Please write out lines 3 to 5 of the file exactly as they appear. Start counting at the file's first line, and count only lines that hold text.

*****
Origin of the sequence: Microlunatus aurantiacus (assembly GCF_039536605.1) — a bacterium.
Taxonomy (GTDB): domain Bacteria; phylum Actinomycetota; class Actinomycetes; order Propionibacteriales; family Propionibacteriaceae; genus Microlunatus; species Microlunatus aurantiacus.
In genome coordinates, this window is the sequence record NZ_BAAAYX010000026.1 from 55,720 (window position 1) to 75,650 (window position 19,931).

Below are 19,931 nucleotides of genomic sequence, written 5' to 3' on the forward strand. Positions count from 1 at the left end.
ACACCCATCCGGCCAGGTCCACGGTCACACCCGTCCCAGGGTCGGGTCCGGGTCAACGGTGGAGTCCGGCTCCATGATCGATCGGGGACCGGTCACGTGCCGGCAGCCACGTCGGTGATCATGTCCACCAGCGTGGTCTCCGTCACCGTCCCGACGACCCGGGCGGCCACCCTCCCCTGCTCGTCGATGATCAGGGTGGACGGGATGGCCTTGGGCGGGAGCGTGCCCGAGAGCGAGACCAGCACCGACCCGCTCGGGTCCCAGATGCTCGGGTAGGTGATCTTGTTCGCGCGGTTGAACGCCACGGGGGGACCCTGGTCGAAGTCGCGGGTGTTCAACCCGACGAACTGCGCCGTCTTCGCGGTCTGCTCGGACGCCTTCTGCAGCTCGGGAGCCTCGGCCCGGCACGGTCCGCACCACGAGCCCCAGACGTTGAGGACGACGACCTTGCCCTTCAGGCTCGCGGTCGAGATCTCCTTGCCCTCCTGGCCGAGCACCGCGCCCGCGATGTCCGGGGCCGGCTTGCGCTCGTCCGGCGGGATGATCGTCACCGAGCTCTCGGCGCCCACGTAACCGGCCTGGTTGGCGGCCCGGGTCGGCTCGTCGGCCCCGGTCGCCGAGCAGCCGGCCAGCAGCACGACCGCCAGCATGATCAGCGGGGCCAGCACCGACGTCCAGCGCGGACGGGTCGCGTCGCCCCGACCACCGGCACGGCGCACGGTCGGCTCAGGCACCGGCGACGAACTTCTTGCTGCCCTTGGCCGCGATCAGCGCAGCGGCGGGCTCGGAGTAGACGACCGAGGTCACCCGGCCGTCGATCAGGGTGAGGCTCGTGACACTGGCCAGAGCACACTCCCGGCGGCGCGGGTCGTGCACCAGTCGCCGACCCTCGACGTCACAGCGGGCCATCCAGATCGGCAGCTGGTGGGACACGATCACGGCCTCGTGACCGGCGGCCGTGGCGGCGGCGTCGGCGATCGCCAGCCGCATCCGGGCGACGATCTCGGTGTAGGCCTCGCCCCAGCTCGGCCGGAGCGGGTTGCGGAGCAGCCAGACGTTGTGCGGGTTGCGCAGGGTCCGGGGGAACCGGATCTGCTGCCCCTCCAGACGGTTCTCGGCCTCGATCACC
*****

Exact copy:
In genome coordinates, this window is the sequence record NZ_BAAAYX010000026.1 from 55,720 (window position 1) to 75,650 (window position 19,931).

Below are 19,931 nucleotides of genomic sequence, written 5' to 3' on the forward strand. Positions count from 1 at the left end.
ACACCCATCCGGCCAGGTCCACGGTCACACCCGTCCCAGGGTCGGGTCCGGGTCAACGGTGGAGTCCGGCTCCATGATCGATCGGGGACCGGTCACGTGCCGGCAGCCACGTCGGTGATCATGTCCACCAGCGTGGTCTCCGTCACCGTCCCGACGACCCGGGCGGCCACCCTCCCCTGCTCGTCGATGATCAGGGTGGACGGGATGGCCTTGGGCGGGAGCGTGCCCGAGAGCGAGACCAGCACCGACCCGCTCGGGTCCCAGATGCTCGGGTAGGTGATCTTGTTCGCGCGGTTGAACGCCACGGGGGGACCCTGGTCGAAGTCGCGGGTGTTCAACCCGACGAACTGCGCCGTCTTCGCGGTCTGCTCGGACGCCTTCTGCAGCTCGGGAGCCTCGGCCCGGCACGGTCCGCACCACGAGCCCCAGACGTTGAGGACGACGACCTTGCCCTTCAGGCTCGCGGTCGAGATCTCCTTGCCCTCCTGGCCGAGCACCGCGCCCGCGATGTCCGGGGCCGGCTTGCGCTCGTCCGGCGGGATGATCGTCACCGAGCTCTCGGCGCCCACGTAACCGGCCTGGTTGGCGGCCCGGGTCGGCTCGTCGGCCCCGGTCGCCGAGCAGCCGGCCAGCAGCACGACCGCCAGCATGATCAGCGGGGCCAGCACCGACGTCCAGCGCGGACGGGTCGCGTCGCCCCGACCACCGGCACGGCGCACGGTCGGCTCAGGCACCGGCGACGAACTTCTTGCTGCCCTTGGCCGCGATCAGCGCAGCGGCGGGCTCGGAGTAGACGACCGAGGTCACCCGGCCGTCGATCAGGGTGAGGCTCGTGACACTGGCCAGAGCACACTCCCGGCGGCGCGGGTCGTGCACCAGTCGCCGACCCTCGACGTCACAGCGGGCCATCCAGATCGGCAGCTGGTGGGACACGATCACGGCCTCGTGACCGGCGGCCGTGGCGGCGGCGTCGGCGATCGCCAGCCGCATCCGGGCGACGATCTCGGTGTAGGCCTCGCCCCAGCTCGGCCGGAGCGGGTTGCGGAGCAGCCAGACGTTGTGCGGGTTGCGCAGGGTCCGGGGGAACCGGATCTGCTGCCCCTCCAGACGGTTCTCGGCCTCGATCACC